Start by putting one million (1 000 000) into the display of your calculator. Can you reduce this to 7 using just the 7 key and add, subtract, multiply, divide and equals as many times as you like?
What do the numbers shaded in blue on this hundred square have in common? What do you notice about the pink numbers? How about the shaded numbers in the other squares?
Use the interactivities to fill in these Carroll diagrams. How do you know where to place the numbers?
If you have only four weights, where could you place them in order to balance this equaliser?
Place the numbers 1 to 6 in the circles so that each number is the difference between the two numbers just below it.
Place the numbers 1 to 10 in the circles so that each number is the difference between the two numbers just below it.
How have the numbers been placed in this Carroll diagram? Which labels would you put on each row and column?
Is it possible to place 2 counters on the 3 by 3 grid so that there is an even number of counters in every row and every column? How about if you have 3 counters or 4 counters or....?
Place the numbers from 1 to 9 in the squares below so that the difference between joined squares is odd. How many different ways can you do this?
Choose four of the numbers from 1 to 9 to put in the squares so that the differences between joined squares are odd.
This problem is based on a code using two different prime numbers less than 10. You'll need to multiply them together and shift the alphabet forwards by the result. Can you decipher the code?
Investigate the smallest number of moves it takes to turn these mats upside-down if you can only turn exactly three at a time.
This 100 square jigsaw is written in code. It starts with 1 and ends with 100. Can you build it up?
Starting with the number 180, take away 9 again and again, joining up the dots as you go. Watch out - don't join all the dots!
Can you work out how to balance this equaliser? You can put more than one weight on a hook.
Can you put the numbers 1 to 8 into the circles so that the four calculations are correct?
If you hang two weights on one side of this balance, in how many different ways can you hang three weights on the other side for it to be balanced?
Place six toy ladybirds into the box so that there are two ladybirds in every column and every row.
Have a go at this well-known challenge. Can you swap the frogs and toads in as few slides and jumps as possible?
An environment which simulates working with Cuisenaire rods.
Can you hang weights in the right place to make the equaliser balance?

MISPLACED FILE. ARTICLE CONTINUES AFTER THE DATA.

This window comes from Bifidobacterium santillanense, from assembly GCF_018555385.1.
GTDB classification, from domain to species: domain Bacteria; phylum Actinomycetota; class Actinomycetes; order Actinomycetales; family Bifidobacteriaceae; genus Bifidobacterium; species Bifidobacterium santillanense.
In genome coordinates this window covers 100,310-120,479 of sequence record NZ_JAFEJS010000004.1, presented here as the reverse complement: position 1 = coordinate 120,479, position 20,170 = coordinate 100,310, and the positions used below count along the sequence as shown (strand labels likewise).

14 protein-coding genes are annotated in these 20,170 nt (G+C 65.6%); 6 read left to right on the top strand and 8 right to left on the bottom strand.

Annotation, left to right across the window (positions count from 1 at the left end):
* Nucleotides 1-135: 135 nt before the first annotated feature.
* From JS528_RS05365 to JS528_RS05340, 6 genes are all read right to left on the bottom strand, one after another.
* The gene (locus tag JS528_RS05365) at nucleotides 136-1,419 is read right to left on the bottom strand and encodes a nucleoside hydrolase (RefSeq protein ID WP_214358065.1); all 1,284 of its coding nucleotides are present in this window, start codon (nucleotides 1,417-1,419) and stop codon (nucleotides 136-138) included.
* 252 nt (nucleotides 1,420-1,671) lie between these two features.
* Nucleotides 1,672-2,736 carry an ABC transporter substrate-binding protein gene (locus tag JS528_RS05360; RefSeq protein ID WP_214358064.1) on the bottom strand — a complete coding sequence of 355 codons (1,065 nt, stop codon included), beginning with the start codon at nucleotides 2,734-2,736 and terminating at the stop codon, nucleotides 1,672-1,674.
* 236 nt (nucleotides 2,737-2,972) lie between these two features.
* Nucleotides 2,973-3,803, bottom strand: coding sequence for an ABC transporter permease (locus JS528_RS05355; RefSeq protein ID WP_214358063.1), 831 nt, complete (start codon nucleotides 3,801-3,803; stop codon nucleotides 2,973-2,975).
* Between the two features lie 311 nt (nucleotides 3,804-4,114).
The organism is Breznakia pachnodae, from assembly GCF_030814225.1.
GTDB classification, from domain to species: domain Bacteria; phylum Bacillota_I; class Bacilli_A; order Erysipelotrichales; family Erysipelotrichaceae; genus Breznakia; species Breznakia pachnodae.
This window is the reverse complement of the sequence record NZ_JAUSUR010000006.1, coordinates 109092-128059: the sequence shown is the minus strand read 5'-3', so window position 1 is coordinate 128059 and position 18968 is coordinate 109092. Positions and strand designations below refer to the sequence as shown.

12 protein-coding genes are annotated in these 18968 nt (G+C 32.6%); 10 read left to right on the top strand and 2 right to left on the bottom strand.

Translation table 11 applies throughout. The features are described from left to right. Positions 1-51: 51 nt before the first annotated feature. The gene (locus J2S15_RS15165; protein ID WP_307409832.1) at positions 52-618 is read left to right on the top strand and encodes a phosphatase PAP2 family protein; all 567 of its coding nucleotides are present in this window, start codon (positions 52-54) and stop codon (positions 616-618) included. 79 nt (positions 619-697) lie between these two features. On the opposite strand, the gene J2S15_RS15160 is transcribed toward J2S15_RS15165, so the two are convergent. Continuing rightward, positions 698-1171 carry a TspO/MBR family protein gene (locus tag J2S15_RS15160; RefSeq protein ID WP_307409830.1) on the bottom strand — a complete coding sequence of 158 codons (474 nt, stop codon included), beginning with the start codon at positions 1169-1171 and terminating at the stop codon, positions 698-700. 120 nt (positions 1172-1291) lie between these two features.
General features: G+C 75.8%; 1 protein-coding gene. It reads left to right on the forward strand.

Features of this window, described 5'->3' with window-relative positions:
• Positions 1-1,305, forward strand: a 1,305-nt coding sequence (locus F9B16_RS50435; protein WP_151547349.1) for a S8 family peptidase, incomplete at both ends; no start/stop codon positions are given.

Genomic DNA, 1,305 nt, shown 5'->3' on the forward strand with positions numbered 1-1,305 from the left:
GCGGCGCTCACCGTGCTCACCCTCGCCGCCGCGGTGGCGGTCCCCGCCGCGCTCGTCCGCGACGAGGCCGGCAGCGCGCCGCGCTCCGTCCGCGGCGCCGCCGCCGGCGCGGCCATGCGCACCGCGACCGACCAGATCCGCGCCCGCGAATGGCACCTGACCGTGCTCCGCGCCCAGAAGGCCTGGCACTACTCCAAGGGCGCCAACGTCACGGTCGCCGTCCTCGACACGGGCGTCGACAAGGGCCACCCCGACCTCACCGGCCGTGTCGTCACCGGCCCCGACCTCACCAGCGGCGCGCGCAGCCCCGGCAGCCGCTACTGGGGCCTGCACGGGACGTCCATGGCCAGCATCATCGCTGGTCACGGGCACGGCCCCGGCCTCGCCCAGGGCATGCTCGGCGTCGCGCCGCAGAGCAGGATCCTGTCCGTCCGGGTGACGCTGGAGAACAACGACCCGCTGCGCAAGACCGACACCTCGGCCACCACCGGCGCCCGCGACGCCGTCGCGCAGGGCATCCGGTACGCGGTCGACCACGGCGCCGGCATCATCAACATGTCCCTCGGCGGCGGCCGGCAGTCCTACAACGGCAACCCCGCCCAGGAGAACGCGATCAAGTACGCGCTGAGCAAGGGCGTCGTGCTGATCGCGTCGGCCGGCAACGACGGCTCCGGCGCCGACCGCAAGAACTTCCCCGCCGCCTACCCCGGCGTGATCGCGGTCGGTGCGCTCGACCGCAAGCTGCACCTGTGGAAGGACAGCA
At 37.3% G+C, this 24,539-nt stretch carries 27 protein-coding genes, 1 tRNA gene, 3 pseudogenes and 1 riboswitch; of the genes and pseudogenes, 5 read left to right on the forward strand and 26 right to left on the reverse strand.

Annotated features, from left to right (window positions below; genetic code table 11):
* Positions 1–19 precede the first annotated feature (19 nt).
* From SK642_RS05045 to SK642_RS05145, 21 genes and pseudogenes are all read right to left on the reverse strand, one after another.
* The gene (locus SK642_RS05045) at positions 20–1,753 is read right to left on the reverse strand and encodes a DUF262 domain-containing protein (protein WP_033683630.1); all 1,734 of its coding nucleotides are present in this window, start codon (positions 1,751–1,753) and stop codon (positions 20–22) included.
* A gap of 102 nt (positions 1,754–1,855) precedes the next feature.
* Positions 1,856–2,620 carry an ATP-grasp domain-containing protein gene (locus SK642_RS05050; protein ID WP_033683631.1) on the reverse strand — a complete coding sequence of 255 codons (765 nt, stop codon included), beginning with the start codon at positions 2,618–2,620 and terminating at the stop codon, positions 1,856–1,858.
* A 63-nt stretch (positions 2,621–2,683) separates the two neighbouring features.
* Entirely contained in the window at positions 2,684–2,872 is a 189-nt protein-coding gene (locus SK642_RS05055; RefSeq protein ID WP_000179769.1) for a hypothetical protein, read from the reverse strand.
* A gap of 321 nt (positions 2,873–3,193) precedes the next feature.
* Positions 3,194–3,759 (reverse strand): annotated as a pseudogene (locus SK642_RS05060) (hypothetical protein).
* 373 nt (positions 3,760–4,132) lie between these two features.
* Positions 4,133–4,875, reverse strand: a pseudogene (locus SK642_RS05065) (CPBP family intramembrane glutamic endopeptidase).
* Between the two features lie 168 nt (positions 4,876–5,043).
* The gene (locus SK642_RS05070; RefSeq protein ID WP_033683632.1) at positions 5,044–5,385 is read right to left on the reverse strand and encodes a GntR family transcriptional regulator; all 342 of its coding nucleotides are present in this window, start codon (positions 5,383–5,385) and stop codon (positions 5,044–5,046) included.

Can you see why 2 by 2 could be 5? Can you predict what 2 by 10 will be?
Use the interactivity to help get a feel for this problem and to find out all the possible ways the balls could land.
An odd version of tic tac toe
A variant on the game Alquerque
Arrange the four number cards on the grid, according to the rules, to make a diagonal, vertical or horizontal line.
What happens when you try and fit the triomino pieces into these two grids?
Use the information about Sally and her brother to find out how many children there are in the Brown family.
Can you complete this jigsaw of the multiplication square?
Hover your mouse over the counters to see which ones will be removed. Click to remover them. The winner is the last one to remove a counter. How you can make sure you win?
Ben and his mum are planting garlic. Use the interactivity to help you find out how many cloves of garlic they might have had.
Try to stop your opponent from being able to split the piles of counters into unequal numbers. Can you find a strategy?
Can you cover the camel with these pieces?
Use the interactivity to find all the different right-angled triangles you can make by just moving one corner of the starting triangle.
You have 4 red and 5 blue counters. How many ways can they be placed on a 3 by 3 grid so that all the rows columns and diagonals have an even number of red counters?
Use the number weights to find different ways of balancing the equaliser.
Use the clues to colour each square.
Our 2008 Advent Calendar has a 'Making Maths' activity for every day in the run-up to Christmas.
Can you put the numbers from 1 to 15 on the circles so that no consecutive numbers lie anywhere along a continuous straight line?
Move just three of the circles so that the triangle faces in the opposite direction.
Here is a chance to play a version of the classic Countdown Game.
NRICH December 2006 advent calendar - a new tangram for each day in the run-up to Christmas.
Investigate which numbers make these lights come on. What is the smallest number you can find that lights up all the lights?
Choose a symbol to put into the number sentence.
Try out the lottery that is played in a far-away land. What is the chance of winning?
Can you make a cycle of pairs that add to make a square number using all the numbers in the box below, once and once only?
How many trains can you make which are the same length as Matt's, using rods that are identical?
Twenty four games for the run-up to Christmas.
Can you find all the different ways of lining up these Cuisenaire rods?
Can you use the numbers on the dice to reach your end of the number line before your partner beats you?